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Skaldic Poetry of the Scandinavian Middle Ages

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Svartr á Hofstöðum (Svart)

volume 8; ed. Kari Ellen Gade;

VIII. Skaufhala bálkr (Skauf) - 42

not in Skj

Svartr (desyllabified Svartur) á Hofstöðum (Svart) is named in a first-person epilogue to Skaufhala bálkrBálkr about Tassel-tail’ (Svart Skauf 42/4) but his identity is uncertain. The internal evidence of the language and metre of Skauf, together with circumstantial evidence and an evaluation of the sources, point to Svartr Þorleifsson (d. 1392) from Hofstaðir, Reykhólar, Þorskafjörður, north-western Iceland, as the most likely candidate, though two other members of his family were also named Svartr and associated with Hofstaðir and there are two further traditions about authorship (see Introduction to Skauf). Very little is known about Svartr’s life. He appears to have been severely wounded during a fight at the alþingi in 1361, and the year before he died (1391) he went to Norway (see Storm 1888, 367, 407, 420). He apparently had two sons, Páll and Gísli (Jón Þorkelsson 1888, 222).

Skaufhala bálkr — Svart SkaufVIII

Kari Ellen Gade 2017, ‘(Introduction to) Svartr á Hofstöðum, Skaufhala bálkr’ in Margaret Clunies Ross (ed.), Poetry in fornaldarsögur. Skaldic Poetry of the Scandinavian Middle Ages 8. Turnhout: Brepols, p. 948.

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SkP info: VIII, 962

old edition introduction edition manuscripts transcriptions concordance search files

11 — Svart Skauf 11VIII

edition interactive full text transcriptions old edition references concordance

 

Cite as: Kari Ellen Gade (ed.) 2017, ‘Svartr á Hofstöðum, Skaufhala bálkr 11’ in Margaret Clunies Ross (ed.), Poetry in fornaldarsögur. Skaldic Poetry of the Scandinavian Middle Ages 8. Turnhout: Brepols, p. 962.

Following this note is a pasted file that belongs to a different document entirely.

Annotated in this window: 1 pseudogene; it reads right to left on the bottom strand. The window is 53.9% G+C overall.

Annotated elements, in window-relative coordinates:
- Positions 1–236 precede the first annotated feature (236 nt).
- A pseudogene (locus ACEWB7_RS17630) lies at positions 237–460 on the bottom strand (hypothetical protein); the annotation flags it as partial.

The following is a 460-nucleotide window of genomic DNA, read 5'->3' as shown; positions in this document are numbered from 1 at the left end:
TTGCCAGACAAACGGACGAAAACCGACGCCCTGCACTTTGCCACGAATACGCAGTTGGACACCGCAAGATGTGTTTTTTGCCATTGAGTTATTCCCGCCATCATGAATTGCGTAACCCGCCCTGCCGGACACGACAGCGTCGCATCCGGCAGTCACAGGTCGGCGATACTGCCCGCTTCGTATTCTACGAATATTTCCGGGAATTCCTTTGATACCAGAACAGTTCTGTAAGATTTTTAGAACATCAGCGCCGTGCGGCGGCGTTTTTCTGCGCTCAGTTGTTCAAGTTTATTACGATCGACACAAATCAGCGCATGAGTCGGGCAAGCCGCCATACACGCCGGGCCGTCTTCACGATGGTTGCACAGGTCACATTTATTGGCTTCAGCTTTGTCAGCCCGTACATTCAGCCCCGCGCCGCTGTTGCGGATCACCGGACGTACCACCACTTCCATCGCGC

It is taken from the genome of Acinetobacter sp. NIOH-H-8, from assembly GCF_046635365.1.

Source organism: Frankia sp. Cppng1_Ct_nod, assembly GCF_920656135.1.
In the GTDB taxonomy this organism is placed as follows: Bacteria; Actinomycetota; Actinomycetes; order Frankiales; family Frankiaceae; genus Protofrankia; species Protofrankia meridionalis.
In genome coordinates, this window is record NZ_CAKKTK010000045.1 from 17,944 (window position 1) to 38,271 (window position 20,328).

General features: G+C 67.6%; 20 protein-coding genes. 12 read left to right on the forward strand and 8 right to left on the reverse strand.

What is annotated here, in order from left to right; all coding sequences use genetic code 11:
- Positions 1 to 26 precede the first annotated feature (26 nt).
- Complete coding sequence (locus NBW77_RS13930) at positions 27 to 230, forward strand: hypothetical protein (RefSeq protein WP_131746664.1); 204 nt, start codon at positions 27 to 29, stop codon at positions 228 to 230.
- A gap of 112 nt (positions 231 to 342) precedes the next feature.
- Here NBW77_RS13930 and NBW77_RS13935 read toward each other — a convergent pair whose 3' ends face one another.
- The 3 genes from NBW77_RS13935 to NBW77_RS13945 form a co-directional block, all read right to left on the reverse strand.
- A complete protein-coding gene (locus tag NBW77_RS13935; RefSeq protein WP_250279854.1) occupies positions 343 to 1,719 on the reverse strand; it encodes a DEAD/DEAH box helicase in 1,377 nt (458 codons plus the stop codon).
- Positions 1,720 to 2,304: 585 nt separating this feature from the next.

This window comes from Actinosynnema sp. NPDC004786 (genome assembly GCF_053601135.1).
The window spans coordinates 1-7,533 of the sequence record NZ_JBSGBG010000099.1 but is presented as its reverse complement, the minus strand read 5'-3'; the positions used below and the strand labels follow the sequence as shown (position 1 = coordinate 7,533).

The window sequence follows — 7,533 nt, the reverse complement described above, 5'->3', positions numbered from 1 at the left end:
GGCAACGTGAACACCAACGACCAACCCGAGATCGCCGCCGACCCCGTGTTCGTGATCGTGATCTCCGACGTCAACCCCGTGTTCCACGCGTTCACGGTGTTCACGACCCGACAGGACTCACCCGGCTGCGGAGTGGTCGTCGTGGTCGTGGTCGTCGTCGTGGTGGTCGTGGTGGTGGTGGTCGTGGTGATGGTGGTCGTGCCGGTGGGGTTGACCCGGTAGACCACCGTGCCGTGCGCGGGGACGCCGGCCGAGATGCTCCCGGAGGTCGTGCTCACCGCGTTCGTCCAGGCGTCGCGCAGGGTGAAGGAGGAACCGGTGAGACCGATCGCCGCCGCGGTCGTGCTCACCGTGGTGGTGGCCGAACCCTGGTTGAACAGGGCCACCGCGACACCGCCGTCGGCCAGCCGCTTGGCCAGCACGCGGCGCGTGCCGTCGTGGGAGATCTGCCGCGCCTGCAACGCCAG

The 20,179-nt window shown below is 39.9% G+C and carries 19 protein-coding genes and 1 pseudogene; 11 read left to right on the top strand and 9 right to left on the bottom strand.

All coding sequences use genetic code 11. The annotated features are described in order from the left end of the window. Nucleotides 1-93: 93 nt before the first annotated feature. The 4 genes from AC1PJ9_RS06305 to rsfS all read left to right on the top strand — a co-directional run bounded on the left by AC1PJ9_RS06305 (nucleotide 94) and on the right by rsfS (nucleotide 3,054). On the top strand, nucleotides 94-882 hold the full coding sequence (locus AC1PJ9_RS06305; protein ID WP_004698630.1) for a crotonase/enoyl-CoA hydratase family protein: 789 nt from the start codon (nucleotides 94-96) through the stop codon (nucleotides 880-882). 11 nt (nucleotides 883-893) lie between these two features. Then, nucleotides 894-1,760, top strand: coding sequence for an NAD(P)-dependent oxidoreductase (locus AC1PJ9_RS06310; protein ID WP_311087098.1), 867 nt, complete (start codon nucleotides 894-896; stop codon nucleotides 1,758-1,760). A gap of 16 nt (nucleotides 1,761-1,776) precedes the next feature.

‘Betra er nú         bráða að leita,
en þá fyrðar         fie sitt geyma.
Liggja með brúnum         lömb hvervetna
en á fjalli         feitir sauðir.’

‘Nú er betra að leita bráða, en þá fyrðar geyma fie sitt. Lömb liggja hvervetna með brúnum en feitir sauðir á fjalli.’

‘It is better to look for meat now than when men are watching their livestock. Lambs lie everywhere along the ridges and fat sheep in the mountains.’

Mss: 603(81), Rask87ˣ(113r)

Readings: [4] geyma: corrected from ‘geime’ in another hand Rask87ˣ    [6] hvervetna: so Rask87ˣ, hvetvetna 603    [7] en: og Rask87ˣ;    fjalli: fjöllum Rask87ˣ

Editions: Kölbing 1876, 243, Jón Þorkelsson 1888, 230, CPB II, 383, Jón Þorkelsson 1922-7, 155, Páll Eggert Ólason 1947, 60.

Notes: [All]: The vixen is still speaking here. — [All]: During the summer in Iceland, sheep and lambs stay in the mountains until they are rounded up in the autumn. They begin to come down from the mountains on their own in late August and early September, often after the first night of frost. — [6] hvervetna ‘everywhere’: So Rask87ˣ. Hvetvetna ‘whatever’ (603) must be a scribal error. — [7]: The Rask87ˣ version of this line, og á fjöllum ‘and in the mountains’ is an equally good reading.

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